Thursday, March 27, 2014

"Emotional Week" - Time as an Element Project

Artists create original art.
Every day we wake up and come to school or work and ask each other, "how are you doing?" I came up with the idea of showing how other people felt throughout the week by asking them to draw a sketch using the lighter or darker color set out for each specific day. Some drawings/markings were goofy and light hearted, while others seemed deep/nervous/sad.
The day before we started this project, we had done something similar at my church at the end of the service. They set out three canvases with two colors of tempera paint for each, and asked everyone to come up and make a marking with their fingers that represents they are a part of the church community. When all of the markings were done, the canvases were filled up with different elaborate markings and showed how we were all united together. This inspired me to do something similar for my piece, and show on one page how throughout the week we go through similar feelings and experience the same emotions.

Artists collaborate.
Instead of asking for feedback on my project, I had other students help me create a collage showing their emotions throughout each day. After a week, I was able to fill up the whole page and got a bit of an insight into the pattern of emotions teenagers feel everyday. 

Artists communicate through their work.
This piece is intended to show that everyone has their good days and their bad days, and all experience similar emotions throughout our lives.  At one time or another, we all feel like we are alone in our own little world where nobody understands how we feel.  What people need to realize is they are never alone and even if someone has a different lifestyle than you, they can still relate to you in some way and help you through whatever roller coaster of emotions you are having.  I love this piece because depicts what people around me are like and what type of personalities they have. 

Wednesday, March 26, 2014

"Lightning" Bugs - Appropriation Project - Final Snapshot

Artists reflect.
I had a lot of fun doing this piece but didn't really take a step back and look at it as a whole until I had the "lightning bugs" completely done in Photoshop.  It is easy for me to imagine things like this project in my head, but I find it very hard to explain them until I finish the entire thing.  I am so tedious with certain details that I repeatedly find myself going over any mistakes I may have missed, and attempt to fix them no matter what.  Other than some of those slight bumps in the process, making this type of art work was a lot of fun.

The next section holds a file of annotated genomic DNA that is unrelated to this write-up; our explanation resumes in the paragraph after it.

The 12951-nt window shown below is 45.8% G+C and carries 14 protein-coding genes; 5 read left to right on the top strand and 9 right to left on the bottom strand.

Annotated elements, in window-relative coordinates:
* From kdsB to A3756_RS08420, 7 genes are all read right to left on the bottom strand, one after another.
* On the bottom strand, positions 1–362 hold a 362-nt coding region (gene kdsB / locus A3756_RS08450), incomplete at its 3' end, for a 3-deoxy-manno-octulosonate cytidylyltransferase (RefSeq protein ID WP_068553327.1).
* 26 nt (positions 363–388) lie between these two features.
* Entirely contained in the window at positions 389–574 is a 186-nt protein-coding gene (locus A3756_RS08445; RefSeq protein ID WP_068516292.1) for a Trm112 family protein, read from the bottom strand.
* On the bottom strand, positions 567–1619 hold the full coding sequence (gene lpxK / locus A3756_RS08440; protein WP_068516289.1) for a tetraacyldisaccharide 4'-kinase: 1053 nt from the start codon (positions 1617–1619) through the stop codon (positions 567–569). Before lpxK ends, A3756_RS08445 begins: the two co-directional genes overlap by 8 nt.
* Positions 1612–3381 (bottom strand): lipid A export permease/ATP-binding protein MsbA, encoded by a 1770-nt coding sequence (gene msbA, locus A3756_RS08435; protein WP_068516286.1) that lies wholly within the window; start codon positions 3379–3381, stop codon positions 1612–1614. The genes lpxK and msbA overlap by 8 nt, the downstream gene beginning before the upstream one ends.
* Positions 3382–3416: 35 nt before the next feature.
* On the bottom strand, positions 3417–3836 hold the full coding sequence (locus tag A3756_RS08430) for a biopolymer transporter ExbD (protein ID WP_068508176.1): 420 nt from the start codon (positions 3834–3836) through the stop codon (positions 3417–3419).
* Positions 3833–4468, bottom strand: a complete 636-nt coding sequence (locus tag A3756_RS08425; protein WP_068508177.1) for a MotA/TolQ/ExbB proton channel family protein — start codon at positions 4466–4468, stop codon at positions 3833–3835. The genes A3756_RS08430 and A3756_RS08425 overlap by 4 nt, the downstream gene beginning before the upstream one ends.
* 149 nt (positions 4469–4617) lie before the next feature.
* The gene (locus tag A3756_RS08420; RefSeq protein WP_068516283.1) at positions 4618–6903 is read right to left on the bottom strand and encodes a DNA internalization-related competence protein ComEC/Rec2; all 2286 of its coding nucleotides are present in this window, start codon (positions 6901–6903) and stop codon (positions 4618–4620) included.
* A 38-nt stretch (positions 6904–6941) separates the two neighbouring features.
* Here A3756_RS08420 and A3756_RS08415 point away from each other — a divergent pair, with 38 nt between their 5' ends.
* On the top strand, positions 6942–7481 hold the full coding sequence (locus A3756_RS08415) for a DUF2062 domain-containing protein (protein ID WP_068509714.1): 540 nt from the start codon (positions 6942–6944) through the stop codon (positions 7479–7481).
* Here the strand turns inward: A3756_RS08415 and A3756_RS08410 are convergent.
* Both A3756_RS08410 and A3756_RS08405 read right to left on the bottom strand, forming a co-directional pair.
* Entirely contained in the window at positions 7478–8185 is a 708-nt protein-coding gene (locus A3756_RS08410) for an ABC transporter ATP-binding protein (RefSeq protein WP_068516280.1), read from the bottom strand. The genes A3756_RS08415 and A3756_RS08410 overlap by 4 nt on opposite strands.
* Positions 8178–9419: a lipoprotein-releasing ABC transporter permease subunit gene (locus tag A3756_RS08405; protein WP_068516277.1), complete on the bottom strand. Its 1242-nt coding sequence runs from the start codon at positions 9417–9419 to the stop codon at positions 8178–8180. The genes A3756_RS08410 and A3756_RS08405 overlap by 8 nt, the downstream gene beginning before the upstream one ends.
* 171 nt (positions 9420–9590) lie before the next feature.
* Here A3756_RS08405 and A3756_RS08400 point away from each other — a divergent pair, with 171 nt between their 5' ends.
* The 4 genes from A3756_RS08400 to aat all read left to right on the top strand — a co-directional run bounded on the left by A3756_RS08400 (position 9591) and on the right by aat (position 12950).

Artists take risks.
I never used Photoshop very much other than at the beginning of another art class.  I was not sure if using this medium was such a good idea, but after tweaking a few parts of it, I knew this was going to turn out great and there was no going back.  It was a bit risky using all the still life you can see in the piece because there was an extremely high probability that I could scratch or damage the photocopier while working.

Artists solve problems.
Just like any other artist, I ran into a few dilemmas that slowed me down, but I never let them ruin my entire piece.  One major issue I had when editing was making the colors a bit more vibrant and look like they are glowing along with the lightning bugs. It seems like such a simple fix, but when one looks into it, it is extremely tricky to try and have it all flow together.  I had to add a bit of an ambient glow to the lightning bugs and inside the lantern to make it look more realistic, and a few times ended up putting a glow that was too strong or not the right color. Even though I struggled with that, I learned that handling technology requires patience and a good eye to make sure you don't leave anything out. 

"Lightning" Bugs - Appropriation Project - Snapshot 1

Artists create original art.
When we were coming up with ideas after seeing other examples of appropriation, it was difficult to come up with something clever and different from what we had seen. I had watched a television show the night before that had incorporated lightning bugs into the story line and an idea just popped into my head: why not make literal lightning bugs?  
Artists collaborate.
When developing my idea and helping other people at the table around me, we all had a chance to give ideas on how to improve our pieces and what would work best for other people. I tried doing a bit of watercolor at first but thought it would be nice to do different mediums and ended up choosing mixed media/technology. Another art teacher had attempted to use the photocopier and still life to make a few projects before, which inspired me to attempt the same thing and go all out with many different layers of copies.  I loved what she did to make the artwork, and her technique really helped me come up with great new ideas on a non traditional piece.

Artists develop art making skills.
I learned that when it comes to Photoshop and editing, patience is key.  More times than one I had to go back and fix something, or wait for the computer to load because the program would work very slowly. I needed a bit of help from classmates and my teacher with figuring out Photoshop at first, but once I got the idea I found it to be really fun and I was proud when everything came together in the end.  I didn't use too many familiar materials, but we had done some Photoshop edits on things from past art classes, and I had to learn new techniques for using the computer and photocopier so I could make more layers.  I learned many new things about Photoshop I never knew before, and now it is one of my favorite programs to use.